House of Representatives

Taxation Laws Amendment Bill (No. 5) 2001

Explanatory Memorandum

(Circulated by authority of the Treasurer, the Hon Peter Costello, MP)

Chapter 1 - Religious practitioners

Outline of chapter

1.1 Schedule 1 to this bill explains proposed amendments to clarify the treatment of religious practitioners under the new tax system. Amendments are proposed to the TAA 1953, the ITAA 1997, the FBTAA 1986, the GST Act and the ABN Act to ensure that religious practitioners are treated similarly to office holders (such as judges and parliamentarians) and common law employees. Consequently, religious practitioners who are not employees of religious institutions will be treated in the same way as those who are for tax purposes.

1.2 The amendments are intended to apply to religious practitioners in any religion.

Context of reform

Different conclusions about whether religious practitioners are employees

1.3 The tax treatment of religious practitioners has differed under the existing law. These differences arise because the courts have reached different conclusions (in matters other than taxation) on whether religious practitioners are common law employees.

1.4 For example, in The Greek Orthodox Community of South Australia Inc v His Grace Archbishop Spyridon Ermogenous
[1998] SAIRC 30 , the Archbishop was held to be an employee of the Church. In contrast, in Reverend Howard Ian Knowles and the Anglican Property Trust, Diocese of Bathurst
[1999] NSWIRComm 157 , it was held that Reverend Knowles was not an employee because there was no common law contract between the parties.

1.5 The current taxation treatment of religious practitioners has created a number of areas of uncertainty in the new tax system, as outlined in paragraphs 1.6 to 1.8.

GST and ABN law

1.6 Under the existing GST and ABN law, religious practitioners that are not employees are treated in the same way as businesses. The reason is that the definition of business includes any vocation or calling, and therefore includes a religious practitioner. In contrast, any religious practitioners who are employees are outside the GST and ABN systems for their activities as religious practitioners.

PAYG withholding

1.7 Religious practitioners who are employees are required to have amounts withheld under the PAYG withholding event for employees. There is currently no specific withholding event for religious practitioners who are not employees. Religious practitioners who are not employees, and do not have an ABN, are subject to withholding for failure to provide an ABN. In line with Assistant Treasurers Press Release No. 33 of 28 June 2000, the Commissioner has, as an interim measure, varied to nil the amount to be withheld in these circumstances.

FBT

1.8 Under the current law, a benefit provided by a religious institution to a religious practitioner who is an employee is exempt if it is provided principally in relation to pastoral or related duties. Under Taxation Ruling TR 92/17, the Commissioner has accepted that the concept of employee extends to religious practitioners who receive a stipend or other form of remuneration, including non-cash benefits. A religious practitioner who is not an employee under the FBTAA 1986 is not covered by the exemption, the result being that benefits provided may be assessable income.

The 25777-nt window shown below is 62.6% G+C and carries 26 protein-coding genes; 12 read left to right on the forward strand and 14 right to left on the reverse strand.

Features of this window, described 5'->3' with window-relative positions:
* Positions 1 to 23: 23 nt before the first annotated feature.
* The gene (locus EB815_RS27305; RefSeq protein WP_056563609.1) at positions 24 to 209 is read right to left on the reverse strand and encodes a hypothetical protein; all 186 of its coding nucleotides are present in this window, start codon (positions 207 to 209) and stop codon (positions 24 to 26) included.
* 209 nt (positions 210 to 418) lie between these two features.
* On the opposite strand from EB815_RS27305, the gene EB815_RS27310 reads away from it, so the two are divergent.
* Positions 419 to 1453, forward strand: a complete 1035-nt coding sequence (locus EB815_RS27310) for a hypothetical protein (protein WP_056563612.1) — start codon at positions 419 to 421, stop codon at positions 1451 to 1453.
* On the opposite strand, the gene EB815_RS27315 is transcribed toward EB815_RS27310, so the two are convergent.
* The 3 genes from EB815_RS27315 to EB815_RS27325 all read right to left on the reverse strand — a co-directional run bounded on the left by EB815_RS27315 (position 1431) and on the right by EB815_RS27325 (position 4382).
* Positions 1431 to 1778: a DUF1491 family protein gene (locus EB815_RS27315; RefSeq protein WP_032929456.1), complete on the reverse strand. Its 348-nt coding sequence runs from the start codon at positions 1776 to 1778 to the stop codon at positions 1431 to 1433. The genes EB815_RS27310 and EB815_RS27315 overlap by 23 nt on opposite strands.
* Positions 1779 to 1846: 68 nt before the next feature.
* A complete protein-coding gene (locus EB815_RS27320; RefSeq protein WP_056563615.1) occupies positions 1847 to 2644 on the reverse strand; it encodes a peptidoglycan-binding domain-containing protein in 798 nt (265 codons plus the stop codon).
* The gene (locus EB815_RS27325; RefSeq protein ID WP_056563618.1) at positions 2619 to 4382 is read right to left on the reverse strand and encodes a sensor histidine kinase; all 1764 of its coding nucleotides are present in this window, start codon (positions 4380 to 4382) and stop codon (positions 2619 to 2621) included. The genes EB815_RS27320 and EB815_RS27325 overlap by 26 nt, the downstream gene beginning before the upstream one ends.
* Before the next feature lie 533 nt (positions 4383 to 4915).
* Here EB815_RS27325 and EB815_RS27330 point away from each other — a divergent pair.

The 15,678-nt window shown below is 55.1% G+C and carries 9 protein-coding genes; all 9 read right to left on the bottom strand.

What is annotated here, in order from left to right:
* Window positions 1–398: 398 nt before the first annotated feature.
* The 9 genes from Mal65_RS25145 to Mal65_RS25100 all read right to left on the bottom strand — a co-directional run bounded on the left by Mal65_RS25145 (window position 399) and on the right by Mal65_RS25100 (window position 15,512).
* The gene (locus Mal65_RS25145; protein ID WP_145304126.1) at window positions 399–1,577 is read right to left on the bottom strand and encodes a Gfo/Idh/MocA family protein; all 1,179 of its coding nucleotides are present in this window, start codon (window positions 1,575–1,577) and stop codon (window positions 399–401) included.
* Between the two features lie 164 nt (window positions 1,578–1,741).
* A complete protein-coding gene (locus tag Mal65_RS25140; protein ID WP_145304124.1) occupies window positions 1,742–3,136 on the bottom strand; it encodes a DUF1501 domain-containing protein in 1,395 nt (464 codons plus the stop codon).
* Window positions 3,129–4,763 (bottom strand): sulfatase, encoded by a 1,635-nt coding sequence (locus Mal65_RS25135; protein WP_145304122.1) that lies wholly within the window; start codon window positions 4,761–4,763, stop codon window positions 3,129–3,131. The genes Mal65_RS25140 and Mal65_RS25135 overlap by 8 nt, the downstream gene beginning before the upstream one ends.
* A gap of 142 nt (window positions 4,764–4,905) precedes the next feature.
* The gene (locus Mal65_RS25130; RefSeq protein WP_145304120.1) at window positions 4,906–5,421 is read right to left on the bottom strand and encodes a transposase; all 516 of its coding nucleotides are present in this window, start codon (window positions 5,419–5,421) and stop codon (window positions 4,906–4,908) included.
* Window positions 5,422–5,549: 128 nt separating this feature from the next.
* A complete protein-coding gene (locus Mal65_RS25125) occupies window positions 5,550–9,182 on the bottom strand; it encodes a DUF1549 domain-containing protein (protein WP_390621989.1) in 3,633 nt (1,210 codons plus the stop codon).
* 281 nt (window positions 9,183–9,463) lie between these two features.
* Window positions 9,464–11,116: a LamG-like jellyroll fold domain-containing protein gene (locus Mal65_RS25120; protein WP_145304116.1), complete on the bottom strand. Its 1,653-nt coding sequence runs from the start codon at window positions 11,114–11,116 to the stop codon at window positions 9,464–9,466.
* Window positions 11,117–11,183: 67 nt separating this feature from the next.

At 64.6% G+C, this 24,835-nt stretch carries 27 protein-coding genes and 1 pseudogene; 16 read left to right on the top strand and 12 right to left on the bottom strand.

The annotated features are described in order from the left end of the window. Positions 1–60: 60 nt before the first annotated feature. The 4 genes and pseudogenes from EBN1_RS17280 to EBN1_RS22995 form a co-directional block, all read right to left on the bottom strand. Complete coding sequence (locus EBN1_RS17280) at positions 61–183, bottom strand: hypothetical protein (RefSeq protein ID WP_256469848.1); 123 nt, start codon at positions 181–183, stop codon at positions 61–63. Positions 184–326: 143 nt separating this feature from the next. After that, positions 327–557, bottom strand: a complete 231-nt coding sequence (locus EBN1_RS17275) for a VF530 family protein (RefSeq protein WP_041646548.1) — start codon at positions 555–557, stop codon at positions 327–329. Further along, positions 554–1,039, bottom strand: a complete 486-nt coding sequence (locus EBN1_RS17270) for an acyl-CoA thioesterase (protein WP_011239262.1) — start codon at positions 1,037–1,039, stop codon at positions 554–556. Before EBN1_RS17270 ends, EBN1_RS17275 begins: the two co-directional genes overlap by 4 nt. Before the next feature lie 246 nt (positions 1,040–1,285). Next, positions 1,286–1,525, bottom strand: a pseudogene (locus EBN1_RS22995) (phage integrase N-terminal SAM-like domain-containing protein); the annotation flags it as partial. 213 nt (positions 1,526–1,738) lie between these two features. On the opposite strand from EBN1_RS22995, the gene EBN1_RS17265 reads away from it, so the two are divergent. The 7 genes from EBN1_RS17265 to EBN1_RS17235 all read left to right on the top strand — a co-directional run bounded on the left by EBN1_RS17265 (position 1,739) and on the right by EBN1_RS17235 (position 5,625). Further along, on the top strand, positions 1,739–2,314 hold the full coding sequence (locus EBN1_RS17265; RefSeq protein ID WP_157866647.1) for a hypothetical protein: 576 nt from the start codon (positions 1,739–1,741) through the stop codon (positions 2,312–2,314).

Summary of new law

1.9 Under the ABN and GST law, activities performed by a religious practitioner, as a religious practitioner of a religious institution, will be taken to be the activities of the religious institution (and not the activities of the religious practitioner). Consequently, a religious practitioner will not carry on an enterprise by performing these activities. The result will be that these religious practitioners will not be eligible (or need) to register for GST or an ABN for these activities.

1.10 Under the PAYG withholding arrangements, an entity will be required to withhold from payments made to a religious practitioner for any activity or series of activities done as a religious practitioner of a religious institution. This will only apply if the paying entity makes the payment in the course or furtherance of an enterprise.

1.11 Benefits provided to a religious practitioner by a religious institution for the performance of pastoral or related duties will be an exempt benefit under the FBTAA 1986, regardless of whether the religious practitioner is an employee of the religious institution.

1.12 This treatment under the taxation laws will not affect the legal status of a religious practitioner. If a religious practitioner is not an employee at common law, they will continue not to be an employee.

Comparison of key features of new law and current law
New law Current law
Religious practitioners will not be subject to GST for activities done in the pursuit of a vocation as a religious practitioner, and as a member of a religious institution. Religious practitioners will not be required or entitled to register for GST for these activities. However, these activities will still be the activities of the religious institution for GST purposes, and the religious institution may be subject to GST. The non-employee religious practitioners are subject to GST law. Consequently, they would have to register for GST if their annual turnover exceeded $50,000. If their annual turnover does not exceed $50,000, registration is optional. The activities of religious practitioners who are employees are not subject to GST law.
Activities done in the pursuit of a vocation as a religious practitioner, and as a member of a religious institution, will not entitle a religious practitioner to an ABN. Religious practitioners will not require an ABN for these activities. The activities will still be the activities of the religious institution. Religious practitioners that are not employees are eligible to obtain an ABN. Where religious practitioners are employees, their activities as a religious practitioner do not entitle them to an ABN.